4. Consulting Skills
5. General Knowledge of Animal Behavior
6. Biological Sciences as Related to Animal Behavior
7. Ethics

Core competency is defined by Dictionary.com as “a skill needed in order to be successful at a job or other activity.” Success as an animal behavior consultant depends on the ability of the consultant to accurately assess the function of an animal’s behavior, and implement effective behavior modification strategies in agreement with a Least-Intrusive, Minimally Aversive approach. Animal behavior consultants also should maintain a working knowledge of biology as it relates to animal behavior, an understanding of consulting and behavior change program management, and ethics as it relates to both animal behavior and human learning.


A. History taking skills and history assessment

1. Eliciting accurate information
2. Interpretation of information provided
3. Assessing owner interpretation of behavioral issues

B. Behavioral observation skills

1. Accurate observation and interpretation of behaviors demonstrated by the animal
2. Ability to integrate information obtained by direct observation of the animal and the humans involved

C. Apply and integrate any additional behavioral, historical, medical, and physiologic information.

1. Critically evaluate the quality of this information.
2. Act appropriately to remedy any areas of concern


A. Learning Science

• Operant conditioning
• Classical conditioning
• Desensitization
• Counterconditioning
• Observational learning
• Habituation
• Sensitization
• Latent learning
• Flooding
• Extinction
• Stimulus Control

B. Application and awareness of differences, effectiveness, and possible deleterious effects of behavior modification and training techniques such as:

• Lure/reward
• Shaping
• Marker training
• Compulsion
• Desensitization
• Counterconditioning

C. Evaluation of scientific information and data analysis

• Ability to apply scientific data to behavior modification plans
• Ability to collect and utilize related data to monitor progress and improve outcome
• Ability to apply fundamental concepts of applied behavior analysis in developing and implementing a behavior modification/training plans.

D. Intervention Strategies

• Management and safety interventions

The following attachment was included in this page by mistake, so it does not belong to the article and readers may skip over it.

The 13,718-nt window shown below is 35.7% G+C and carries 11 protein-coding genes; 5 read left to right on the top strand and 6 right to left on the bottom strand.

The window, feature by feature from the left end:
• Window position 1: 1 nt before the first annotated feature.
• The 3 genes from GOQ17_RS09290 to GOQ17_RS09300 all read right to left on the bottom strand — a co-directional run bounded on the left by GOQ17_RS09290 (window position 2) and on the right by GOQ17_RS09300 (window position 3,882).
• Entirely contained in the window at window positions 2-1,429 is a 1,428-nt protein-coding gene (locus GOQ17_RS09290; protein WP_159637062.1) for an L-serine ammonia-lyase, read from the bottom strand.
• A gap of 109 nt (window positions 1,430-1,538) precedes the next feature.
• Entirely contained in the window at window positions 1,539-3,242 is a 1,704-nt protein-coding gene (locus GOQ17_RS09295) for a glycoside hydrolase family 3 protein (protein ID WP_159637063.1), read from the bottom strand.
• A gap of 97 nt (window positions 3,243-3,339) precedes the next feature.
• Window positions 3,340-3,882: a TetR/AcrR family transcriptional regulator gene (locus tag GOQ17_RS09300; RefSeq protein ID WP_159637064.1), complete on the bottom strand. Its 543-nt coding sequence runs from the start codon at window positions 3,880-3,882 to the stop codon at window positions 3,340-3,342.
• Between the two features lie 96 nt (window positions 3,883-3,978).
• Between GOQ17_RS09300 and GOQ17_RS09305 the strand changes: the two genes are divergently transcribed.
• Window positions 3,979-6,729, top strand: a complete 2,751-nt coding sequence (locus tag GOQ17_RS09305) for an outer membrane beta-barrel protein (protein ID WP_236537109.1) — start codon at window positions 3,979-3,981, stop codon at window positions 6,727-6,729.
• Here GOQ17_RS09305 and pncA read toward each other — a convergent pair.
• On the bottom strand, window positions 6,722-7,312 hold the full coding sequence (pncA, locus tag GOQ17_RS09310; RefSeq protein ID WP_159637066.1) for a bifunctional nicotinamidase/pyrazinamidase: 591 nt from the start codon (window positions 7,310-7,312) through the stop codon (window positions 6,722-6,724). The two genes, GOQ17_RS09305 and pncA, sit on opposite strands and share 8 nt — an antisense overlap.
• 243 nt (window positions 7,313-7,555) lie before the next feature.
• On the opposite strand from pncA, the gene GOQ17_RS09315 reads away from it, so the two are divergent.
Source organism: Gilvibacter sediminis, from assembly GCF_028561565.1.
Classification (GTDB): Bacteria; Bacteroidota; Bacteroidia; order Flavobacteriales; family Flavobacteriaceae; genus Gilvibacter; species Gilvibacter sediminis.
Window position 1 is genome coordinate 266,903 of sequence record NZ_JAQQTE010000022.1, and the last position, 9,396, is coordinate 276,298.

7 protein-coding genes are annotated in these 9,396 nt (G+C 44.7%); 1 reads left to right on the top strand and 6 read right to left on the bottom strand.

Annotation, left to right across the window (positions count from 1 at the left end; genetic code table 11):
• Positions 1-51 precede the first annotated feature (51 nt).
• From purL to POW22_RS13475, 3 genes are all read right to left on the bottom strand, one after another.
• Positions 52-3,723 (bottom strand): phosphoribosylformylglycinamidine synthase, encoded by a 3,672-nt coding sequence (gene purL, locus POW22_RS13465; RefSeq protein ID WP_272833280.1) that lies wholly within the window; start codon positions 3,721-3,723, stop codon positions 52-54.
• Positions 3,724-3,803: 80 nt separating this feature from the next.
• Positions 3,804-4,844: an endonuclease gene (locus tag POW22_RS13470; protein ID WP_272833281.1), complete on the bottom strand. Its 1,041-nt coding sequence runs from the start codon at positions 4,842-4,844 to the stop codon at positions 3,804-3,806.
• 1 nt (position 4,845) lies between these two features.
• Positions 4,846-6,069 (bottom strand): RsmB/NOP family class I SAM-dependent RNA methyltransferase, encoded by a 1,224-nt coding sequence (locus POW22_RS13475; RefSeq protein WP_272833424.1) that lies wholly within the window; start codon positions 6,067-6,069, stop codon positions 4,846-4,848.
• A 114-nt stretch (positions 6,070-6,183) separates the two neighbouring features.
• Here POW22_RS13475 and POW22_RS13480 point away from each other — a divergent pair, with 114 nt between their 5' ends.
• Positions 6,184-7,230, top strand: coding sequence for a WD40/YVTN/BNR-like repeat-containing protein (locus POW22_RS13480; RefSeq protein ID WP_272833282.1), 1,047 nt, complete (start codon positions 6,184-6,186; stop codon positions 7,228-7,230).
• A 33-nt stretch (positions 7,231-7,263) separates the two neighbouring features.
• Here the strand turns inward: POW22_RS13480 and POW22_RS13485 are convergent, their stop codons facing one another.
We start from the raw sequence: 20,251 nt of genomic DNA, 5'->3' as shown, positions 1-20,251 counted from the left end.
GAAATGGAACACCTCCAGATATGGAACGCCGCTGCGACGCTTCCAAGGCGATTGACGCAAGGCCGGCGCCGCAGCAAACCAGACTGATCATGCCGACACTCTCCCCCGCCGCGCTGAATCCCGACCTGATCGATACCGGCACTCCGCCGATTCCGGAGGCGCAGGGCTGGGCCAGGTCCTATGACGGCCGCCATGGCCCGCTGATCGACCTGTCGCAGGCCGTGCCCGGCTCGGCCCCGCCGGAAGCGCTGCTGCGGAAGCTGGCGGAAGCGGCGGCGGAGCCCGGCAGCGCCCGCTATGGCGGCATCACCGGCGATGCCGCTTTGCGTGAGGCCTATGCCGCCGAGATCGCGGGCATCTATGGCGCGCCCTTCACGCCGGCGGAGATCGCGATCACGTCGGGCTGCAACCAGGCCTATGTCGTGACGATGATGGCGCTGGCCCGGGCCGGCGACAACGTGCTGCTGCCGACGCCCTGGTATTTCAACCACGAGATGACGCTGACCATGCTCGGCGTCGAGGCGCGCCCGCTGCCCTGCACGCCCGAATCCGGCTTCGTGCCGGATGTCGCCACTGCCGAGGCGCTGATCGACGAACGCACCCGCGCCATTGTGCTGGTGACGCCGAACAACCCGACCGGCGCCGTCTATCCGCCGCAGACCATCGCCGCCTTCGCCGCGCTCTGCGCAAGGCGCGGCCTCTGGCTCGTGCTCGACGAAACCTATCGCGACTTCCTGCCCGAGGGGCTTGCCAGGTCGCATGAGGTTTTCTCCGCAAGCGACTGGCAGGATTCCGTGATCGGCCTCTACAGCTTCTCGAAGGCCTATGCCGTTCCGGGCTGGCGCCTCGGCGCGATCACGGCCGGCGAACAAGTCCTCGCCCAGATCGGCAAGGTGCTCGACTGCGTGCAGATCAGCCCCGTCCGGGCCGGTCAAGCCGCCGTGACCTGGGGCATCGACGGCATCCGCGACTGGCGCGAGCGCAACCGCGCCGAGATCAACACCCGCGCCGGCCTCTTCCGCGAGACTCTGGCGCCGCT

• Behavior modification strategies
• Knowledge and appropriate use of training equipment
• Ability to apply scientific data and learning theory principles to treatment strategies


• Exercise and housing requirements
• Nutrition and diet fundamentals for the species
• Common health issues
• Species- and breed-specific anatomy, behavior, nutritional requirements
• Developmental stages
• Basic neuroscience and endocrinology as they relate to behavior
• Communication behaviors
• Interpretation of body language
• Environmental enrichment
• Behavior issues:

◊ Separation-related
◊ Aggression
◊ Social signaling problems
◊ Sexual/reproductive
◊ Maternal
◊ Fears and phobias
◊ General anxiety disorders
◊ Repetitive behaviors
◊ Cognitive dysfunction
◊ Elimination disorders
◊ Destructive behavior
◊ Self-injury
◊ Excessive vocalization
◊ Ingestive disorders
◊ Impulsivity/unruliness


A. Awareness and evaluation of environment, and awareness of effect on animal and human client behavior
B. Ability to assess human interactions with and emotional sensitivities about the animal without judgment
C. Ability to assess how these impact the animal’s behavior
D. Ability to assess family’s goals
E. Observation and interpretation: Understanding of human behaviors
F. Awareness and ability to adapt to human learning needs and styles
G. Ability to develop solutions that function for all members of the animal’s community
H. Ability to assist family members in resolution of conflict to arrive at a common goal
I. Awareness of ancillary support services

• Veterinarian
• Veterinary Behaviorist
• Supplementary Practitioners
• Veterinary Nutritionist
• Family Therapist

J. Critically evaluate issues concerning complementary and alternative approaches or products
K. Understand important principles in cognitive psychology, including education, learning styles, perception, and attention


A. Ethology
B. Communication behaviors
C. Genetics
D. The key ethological, psychological, and physiological concepts that underpin animal welfare.


A. Basic gross anatomy and organ systems
B. Basic neuroanatomy and neurobiology (as relates to behavioral assessments)